• the fact of having an incorrect load on the linea alba during pregnancy which increases the extent of effort;
  • a constipation;
  • during or after pregnancy, excessive physical activity (strength) is capable of producing an increase in tension on the linea alba;
  • those diseases that cause intense retching;
  • a chronic cough.

How can it be treated

Most pregnant women have some abdominal separation. The distance between the right and left rectus abdominis less than 2 cm. is considered physiological.

Rectus abdominis diastasis can weaken the coxo-lumbo-pelvic (core) muscle complex and lead to back pain or pelvic pain. It may therefore be necessary to wear a binder or tubigrip during the day, a functional bandage to support tendons, muscles and ligaments.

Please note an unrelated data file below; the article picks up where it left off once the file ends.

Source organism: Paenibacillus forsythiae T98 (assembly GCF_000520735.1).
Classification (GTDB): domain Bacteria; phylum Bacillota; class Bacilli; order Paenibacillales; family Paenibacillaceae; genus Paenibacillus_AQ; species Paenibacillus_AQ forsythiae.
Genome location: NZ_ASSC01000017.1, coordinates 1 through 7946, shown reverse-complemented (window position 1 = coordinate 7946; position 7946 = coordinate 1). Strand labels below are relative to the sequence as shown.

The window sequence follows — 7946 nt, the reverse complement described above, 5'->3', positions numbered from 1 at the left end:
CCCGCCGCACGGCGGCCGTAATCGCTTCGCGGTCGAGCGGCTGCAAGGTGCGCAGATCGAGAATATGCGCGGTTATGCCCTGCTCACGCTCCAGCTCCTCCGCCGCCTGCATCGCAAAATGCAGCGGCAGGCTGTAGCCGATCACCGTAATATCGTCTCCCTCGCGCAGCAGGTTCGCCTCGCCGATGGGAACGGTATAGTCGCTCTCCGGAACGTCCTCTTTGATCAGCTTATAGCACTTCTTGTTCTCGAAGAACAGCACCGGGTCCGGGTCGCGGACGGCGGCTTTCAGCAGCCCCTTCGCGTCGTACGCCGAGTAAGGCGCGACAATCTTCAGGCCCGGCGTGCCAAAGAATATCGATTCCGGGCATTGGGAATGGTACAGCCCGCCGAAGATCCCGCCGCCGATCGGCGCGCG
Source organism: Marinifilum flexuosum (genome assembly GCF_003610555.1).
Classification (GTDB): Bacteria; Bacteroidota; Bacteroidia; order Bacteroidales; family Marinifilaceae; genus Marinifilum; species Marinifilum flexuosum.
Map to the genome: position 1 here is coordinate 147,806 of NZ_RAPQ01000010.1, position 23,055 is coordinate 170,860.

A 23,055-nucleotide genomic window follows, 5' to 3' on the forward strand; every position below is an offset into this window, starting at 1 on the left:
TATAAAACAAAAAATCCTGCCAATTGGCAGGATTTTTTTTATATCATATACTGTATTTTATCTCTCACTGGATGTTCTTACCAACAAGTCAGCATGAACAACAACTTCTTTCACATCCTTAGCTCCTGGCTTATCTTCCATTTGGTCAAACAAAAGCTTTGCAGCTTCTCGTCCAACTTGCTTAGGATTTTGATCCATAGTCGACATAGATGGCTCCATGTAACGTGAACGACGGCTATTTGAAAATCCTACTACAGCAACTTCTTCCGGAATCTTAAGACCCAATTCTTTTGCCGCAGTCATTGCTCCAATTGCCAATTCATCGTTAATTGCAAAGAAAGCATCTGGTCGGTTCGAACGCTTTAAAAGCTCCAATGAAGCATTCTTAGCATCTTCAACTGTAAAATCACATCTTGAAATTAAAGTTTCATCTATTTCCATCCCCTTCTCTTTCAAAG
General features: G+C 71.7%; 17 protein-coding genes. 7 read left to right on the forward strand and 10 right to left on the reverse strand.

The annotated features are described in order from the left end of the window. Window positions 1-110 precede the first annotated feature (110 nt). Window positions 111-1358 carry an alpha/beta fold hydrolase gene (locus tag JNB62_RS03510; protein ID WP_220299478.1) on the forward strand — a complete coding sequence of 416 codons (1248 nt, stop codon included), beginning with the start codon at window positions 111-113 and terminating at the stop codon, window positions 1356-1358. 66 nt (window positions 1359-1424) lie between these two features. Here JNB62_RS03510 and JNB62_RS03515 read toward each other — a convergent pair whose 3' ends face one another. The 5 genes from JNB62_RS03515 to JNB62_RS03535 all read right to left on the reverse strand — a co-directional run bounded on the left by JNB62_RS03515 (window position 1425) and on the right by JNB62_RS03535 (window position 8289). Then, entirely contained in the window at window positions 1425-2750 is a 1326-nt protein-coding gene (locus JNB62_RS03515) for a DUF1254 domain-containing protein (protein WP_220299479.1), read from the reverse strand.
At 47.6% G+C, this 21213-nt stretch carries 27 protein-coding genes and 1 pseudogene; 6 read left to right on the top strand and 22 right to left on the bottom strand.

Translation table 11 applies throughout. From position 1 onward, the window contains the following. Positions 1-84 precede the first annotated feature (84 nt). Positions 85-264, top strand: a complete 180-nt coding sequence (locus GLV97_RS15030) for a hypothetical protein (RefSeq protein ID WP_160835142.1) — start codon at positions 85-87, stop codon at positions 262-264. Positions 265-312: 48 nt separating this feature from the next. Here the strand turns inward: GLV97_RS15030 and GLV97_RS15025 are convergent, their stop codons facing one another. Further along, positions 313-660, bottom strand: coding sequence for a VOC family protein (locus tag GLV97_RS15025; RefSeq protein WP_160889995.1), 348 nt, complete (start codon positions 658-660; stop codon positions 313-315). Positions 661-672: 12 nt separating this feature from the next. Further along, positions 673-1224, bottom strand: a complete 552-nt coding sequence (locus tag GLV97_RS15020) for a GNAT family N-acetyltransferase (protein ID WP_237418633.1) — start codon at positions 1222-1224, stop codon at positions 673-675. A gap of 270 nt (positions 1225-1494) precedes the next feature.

things to watch out for

During her pregnancy, a woman should take the following precautions:

  • avoid heavy lifting or straining the abdominal muscles until after delivery;
  • try to maintain correct posture;
  • when sitting, try to support her lower back with a towel or pillow placed behind you;
  • when getting in or out of bed or when getting off the floor, bend your knees, roll over and support yourself with your arm.
  • All of this could decrease the risk of non-physiological rectus abdominis diastasis.

things you can do

During pregnancy, the woman should continue to strengthen her coxo-lumbo-pelvic muscle complex through suitable and “safe” exercises during this period.

After giving birth , diastasis recti can “correct” itself in some women when their abdominal muscles regain strength: in the event that eight weeks after giving birth a woman still experiences symptoms or a separation, some can help. (special) physical exercises.